7 ways to be a savvy traveller

Thousands of frustrated passengers across the country are stranded because of bad weather, and some may be wondering what they could have done differently to reach their destination.

Tips on how to avoid travel headaches when delays leave passengers stranded

Exhausted passengers catch some sleep at Pearson airport in Toronto after extreme cold weather caused flight cancellations and long delays on Jan. 7. (Dave Donnelly/CBC)

Thousands of frustrated passengers across the country are stranded because of bad weather, and some may be wondering what they could have done differently reach their destination.

Canadian law says airlines are not responsible during bad weather, they are only responsible once the weather ends. But there are things travellers can do to protect themselves.

The following are some travelling tips to ensure bad weather doesn't completely ruin your travel plans.

1. Check your credit card coverage

Many credit cards come with travel delays insurance. That insurance could cover everything from up to $500 in food and accommodation coverage to paying for a flight on another airline. The insurance kicks in if you're delayed more than a few hours.

2. Buy admittance to the airline's lounge 

There is a charge, but the upgrade will give you access to booking agents dedicated to getting you to where you want to go.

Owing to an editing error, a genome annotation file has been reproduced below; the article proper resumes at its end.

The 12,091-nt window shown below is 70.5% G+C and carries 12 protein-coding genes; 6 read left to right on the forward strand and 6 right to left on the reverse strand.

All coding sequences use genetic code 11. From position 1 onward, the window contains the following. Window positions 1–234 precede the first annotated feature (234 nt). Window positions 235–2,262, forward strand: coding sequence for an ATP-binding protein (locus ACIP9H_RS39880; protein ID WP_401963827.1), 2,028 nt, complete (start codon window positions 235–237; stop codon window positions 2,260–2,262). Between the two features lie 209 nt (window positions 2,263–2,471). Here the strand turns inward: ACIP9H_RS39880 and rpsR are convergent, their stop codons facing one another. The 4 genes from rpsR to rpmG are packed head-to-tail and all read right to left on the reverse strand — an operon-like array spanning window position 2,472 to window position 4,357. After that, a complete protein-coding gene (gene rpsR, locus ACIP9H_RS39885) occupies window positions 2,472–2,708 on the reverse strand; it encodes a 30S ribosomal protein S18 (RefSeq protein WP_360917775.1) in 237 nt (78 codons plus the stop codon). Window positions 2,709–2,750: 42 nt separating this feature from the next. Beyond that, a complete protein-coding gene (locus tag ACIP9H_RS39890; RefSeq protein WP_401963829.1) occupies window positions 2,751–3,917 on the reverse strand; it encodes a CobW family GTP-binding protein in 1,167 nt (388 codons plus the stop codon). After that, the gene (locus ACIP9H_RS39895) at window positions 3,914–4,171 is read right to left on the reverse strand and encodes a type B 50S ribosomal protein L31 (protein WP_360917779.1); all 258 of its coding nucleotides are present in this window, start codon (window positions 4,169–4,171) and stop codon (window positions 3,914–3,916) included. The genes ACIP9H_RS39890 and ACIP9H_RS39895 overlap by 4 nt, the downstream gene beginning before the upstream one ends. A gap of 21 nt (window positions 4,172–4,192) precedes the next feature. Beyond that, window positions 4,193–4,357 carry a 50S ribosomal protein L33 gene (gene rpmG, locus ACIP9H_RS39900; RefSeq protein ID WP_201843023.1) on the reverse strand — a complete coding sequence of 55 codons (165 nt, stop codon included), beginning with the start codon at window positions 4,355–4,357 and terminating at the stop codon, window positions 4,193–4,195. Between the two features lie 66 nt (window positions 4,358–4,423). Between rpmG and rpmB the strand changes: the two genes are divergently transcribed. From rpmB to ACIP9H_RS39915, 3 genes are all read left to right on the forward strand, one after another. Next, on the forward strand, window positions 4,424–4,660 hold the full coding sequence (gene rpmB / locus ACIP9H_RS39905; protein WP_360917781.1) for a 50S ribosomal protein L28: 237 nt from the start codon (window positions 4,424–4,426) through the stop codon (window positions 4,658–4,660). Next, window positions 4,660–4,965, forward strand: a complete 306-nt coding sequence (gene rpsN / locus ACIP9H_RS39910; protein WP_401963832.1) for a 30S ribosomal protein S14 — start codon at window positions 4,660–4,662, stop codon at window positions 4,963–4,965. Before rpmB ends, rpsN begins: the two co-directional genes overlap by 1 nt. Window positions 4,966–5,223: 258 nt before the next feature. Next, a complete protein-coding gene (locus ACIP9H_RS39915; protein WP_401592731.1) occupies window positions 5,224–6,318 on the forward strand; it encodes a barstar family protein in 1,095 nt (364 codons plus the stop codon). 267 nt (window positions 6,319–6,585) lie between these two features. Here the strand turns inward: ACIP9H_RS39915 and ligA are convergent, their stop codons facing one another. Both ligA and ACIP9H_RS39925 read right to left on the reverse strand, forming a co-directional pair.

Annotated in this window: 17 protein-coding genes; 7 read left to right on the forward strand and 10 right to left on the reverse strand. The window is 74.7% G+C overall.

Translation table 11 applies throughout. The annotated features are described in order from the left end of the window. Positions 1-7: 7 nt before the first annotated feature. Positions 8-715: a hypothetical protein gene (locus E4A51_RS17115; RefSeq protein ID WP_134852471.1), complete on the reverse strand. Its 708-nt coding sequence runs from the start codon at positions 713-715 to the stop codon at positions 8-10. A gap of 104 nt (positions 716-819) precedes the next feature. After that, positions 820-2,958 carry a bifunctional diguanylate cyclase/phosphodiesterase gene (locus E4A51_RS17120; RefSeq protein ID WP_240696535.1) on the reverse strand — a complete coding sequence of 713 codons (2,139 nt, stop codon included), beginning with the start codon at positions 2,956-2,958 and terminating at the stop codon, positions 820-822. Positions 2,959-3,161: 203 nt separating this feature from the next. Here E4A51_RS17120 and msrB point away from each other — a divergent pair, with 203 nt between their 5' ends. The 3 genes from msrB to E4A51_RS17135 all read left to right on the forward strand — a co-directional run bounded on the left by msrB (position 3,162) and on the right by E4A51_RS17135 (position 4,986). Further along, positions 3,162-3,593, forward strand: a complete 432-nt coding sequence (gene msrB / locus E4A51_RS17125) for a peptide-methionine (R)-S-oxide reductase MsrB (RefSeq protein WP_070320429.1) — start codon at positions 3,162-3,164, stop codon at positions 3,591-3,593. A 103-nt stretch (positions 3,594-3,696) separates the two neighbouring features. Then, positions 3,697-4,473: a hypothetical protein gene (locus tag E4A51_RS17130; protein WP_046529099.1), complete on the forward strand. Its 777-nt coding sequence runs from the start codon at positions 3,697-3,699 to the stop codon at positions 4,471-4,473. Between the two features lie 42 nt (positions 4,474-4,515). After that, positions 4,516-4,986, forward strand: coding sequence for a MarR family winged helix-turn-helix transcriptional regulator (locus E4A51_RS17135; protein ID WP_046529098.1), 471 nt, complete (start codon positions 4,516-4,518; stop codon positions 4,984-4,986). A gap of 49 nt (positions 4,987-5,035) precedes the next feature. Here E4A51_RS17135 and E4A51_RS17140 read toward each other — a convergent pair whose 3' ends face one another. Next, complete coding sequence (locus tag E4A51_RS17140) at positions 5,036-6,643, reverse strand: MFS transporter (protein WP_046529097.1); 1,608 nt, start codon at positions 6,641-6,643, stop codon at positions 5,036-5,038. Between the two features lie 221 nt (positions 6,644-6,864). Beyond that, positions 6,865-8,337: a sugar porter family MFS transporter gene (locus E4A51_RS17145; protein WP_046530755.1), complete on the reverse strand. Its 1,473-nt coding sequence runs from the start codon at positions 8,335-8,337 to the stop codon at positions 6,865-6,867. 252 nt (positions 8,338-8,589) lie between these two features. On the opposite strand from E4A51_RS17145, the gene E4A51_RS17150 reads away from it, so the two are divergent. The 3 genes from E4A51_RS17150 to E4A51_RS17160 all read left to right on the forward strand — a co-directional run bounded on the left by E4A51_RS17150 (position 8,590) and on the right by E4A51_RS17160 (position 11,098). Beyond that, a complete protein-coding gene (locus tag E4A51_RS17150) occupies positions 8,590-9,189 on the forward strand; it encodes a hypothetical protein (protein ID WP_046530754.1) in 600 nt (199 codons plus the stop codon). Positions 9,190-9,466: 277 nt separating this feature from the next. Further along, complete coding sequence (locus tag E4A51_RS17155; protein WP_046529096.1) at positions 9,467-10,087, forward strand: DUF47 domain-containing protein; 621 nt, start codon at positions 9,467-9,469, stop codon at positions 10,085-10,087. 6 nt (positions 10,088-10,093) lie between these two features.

3. Travel with a smartphone or tablet

Not only does a device give you something to do while you wait, it's also a useful tool.

Preloading vital travel numbers — such as a number for your airline, travel agent, hotels and car rental agencies — can save you some time trying to make plans. When a storm grounds flights, you'll want to be able to book a hotel near the airport as quickly as possible since they fill up fast.

It's a good idea to follow your airline on social media for the latest updates and to load you airline's app before you hit the road. 

For example, if you need to find a hotel fast, Expedia and Travelocity can find a reservation quickly, without any time on hold. If you need a new flight, Kayak is an app that shows every possible route home.

With that in mind, make sure all of the device chargers you need are in your carry-on.

4. Book with a travel agent that operates 24/7

Never underestimate the human touch. Travel agents have all of your necessary travel information on file and re-book you a lot quicker than standing in line with everyone else.

5. Travel light

Should you get stuck, travelling without checked baggage removes the problem of lost baggage from the travelling headache equation.

If you are checking bags, it's a good idea to keep a change of clothes, medications, a portable pillow, a toothbrush, deodorant and other essential toiletries in your carry-on.

6. Book an early flight, if possible

Earlier flights are less prone to the cascading effect of delays and cancellations on other flights — most of the time.

Also, non-stop flights reduce the risk of delays at multiple airports.

7. For those who are already stuck

Once the weather clears, airlines are required to provide a meal voucher for delays over four hours — and accommodation if the delay is more than eight hours and overnight.

They are also required to provide a flight home, eventually.


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